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10 Reasons to Embrace the Season of Life You're In

  • Lara Casey laracasey.com
  • Updated Jul 05, 2017
10 Reasons to Embrace the Season of Life You're In

Maybe you’re in a season of transition, grief, conflict, illness, unanswered prayers, new challenges, or just trying to get by. Maybe you can’t imagine how this particular season could be a blessing in disguise. I have a not-so- secret secret to share with you. Do you know where seeds begin to sprout?

In the dirt.

We dismiss the dirt and the mess as bad, trying to keep it off our hands and out of our homes. But dirt holds a certain magic, cradling new life. Your past mistakes, your heartache, your circumstances, and the tension you feel right now in your season—every bit of it is part of your growing ground.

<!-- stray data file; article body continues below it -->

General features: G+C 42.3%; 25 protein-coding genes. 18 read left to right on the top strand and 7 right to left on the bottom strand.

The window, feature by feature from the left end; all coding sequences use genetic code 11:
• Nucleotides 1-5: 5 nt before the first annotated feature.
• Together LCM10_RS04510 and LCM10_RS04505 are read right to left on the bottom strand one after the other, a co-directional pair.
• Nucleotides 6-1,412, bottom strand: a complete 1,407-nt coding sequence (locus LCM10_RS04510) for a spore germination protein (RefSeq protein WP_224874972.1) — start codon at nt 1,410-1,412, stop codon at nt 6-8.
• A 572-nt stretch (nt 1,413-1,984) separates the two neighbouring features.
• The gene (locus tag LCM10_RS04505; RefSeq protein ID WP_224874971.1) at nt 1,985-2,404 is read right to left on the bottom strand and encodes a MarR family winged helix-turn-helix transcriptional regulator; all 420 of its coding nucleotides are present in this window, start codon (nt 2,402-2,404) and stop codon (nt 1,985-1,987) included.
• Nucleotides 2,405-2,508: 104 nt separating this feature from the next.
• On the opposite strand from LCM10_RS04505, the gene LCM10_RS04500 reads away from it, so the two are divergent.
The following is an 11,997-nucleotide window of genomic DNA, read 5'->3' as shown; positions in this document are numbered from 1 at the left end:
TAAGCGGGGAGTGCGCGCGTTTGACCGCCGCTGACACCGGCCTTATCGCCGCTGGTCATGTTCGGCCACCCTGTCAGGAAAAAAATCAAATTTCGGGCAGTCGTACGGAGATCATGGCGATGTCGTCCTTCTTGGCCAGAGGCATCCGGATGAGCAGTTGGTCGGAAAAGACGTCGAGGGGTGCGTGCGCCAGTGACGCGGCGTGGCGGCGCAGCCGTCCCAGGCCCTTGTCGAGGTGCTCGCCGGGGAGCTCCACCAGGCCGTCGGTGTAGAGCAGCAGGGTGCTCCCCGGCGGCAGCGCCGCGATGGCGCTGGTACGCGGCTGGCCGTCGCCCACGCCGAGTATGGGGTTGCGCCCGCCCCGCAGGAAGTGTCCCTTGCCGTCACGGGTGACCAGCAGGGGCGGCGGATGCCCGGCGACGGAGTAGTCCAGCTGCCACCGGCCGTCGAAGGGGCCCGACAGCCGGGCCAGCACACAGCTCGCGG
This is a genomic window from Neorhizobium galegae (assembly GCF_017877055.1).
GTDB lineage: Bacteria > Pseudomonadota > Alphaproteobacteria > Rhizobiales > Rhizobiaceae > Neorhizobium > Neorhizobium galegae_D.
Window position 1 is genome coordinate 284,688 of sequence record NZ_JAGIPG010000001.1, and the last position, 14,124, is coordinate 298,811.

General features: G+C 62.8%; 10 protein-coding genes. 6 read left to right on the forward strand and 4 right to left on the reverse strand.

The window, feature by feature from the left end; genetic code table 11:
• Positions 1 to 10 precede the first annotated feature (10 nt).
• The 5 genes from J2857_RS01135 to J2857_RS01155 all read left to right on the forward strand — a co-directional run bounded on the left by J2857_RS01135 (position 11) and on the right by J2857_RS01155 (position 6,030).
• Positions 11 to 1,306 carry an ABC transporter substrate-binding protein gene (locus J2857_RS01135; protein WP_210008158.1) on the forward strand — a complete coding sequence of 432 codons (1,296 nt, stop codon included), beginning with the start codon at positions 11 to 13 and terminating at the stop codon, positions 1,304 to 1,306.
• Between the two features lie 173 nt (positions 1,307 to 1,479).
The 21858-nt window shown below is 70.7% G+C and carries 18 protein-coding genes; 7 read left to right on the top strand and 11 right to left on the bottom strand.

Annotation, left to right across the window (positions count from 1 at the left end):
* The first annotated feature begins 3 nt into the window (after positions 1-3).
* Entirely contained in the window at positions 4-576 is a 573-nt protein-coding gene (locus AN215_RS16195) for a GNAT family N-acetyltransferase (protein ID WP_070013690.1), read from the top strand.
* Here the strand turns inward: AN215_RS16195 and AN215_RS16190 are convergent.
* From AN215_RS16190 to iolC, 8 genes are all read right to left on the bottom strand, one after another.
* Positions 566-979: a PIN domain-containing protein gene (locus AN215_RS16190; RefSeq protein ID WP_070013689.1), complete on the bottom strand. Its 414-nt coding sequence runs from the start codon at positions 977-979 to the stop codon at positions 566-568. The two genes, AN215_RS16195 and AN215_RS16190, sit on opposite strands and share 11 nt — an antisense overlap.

Whatever season you’re in, there’s one way to do your season well: embrace it. Now, embracing your season doesn’t mean you have to love it; it simply means letting it be. The word amen offered at the end of a prayer means “let it be.” In whatever season you’re in, and when the new one comes, practice saying, Amen, Lord. Let it be. Open your heart and your hands to what He has for you.

If you need more convincing, here are ten reasons to embrace the season you’re in:

1. Your season may turn into a time of growth if you are willing to dig in right where God has you.

Fighting the seasons is like wearing shorts in the winter.

2. Your season could give your faith deeper roots.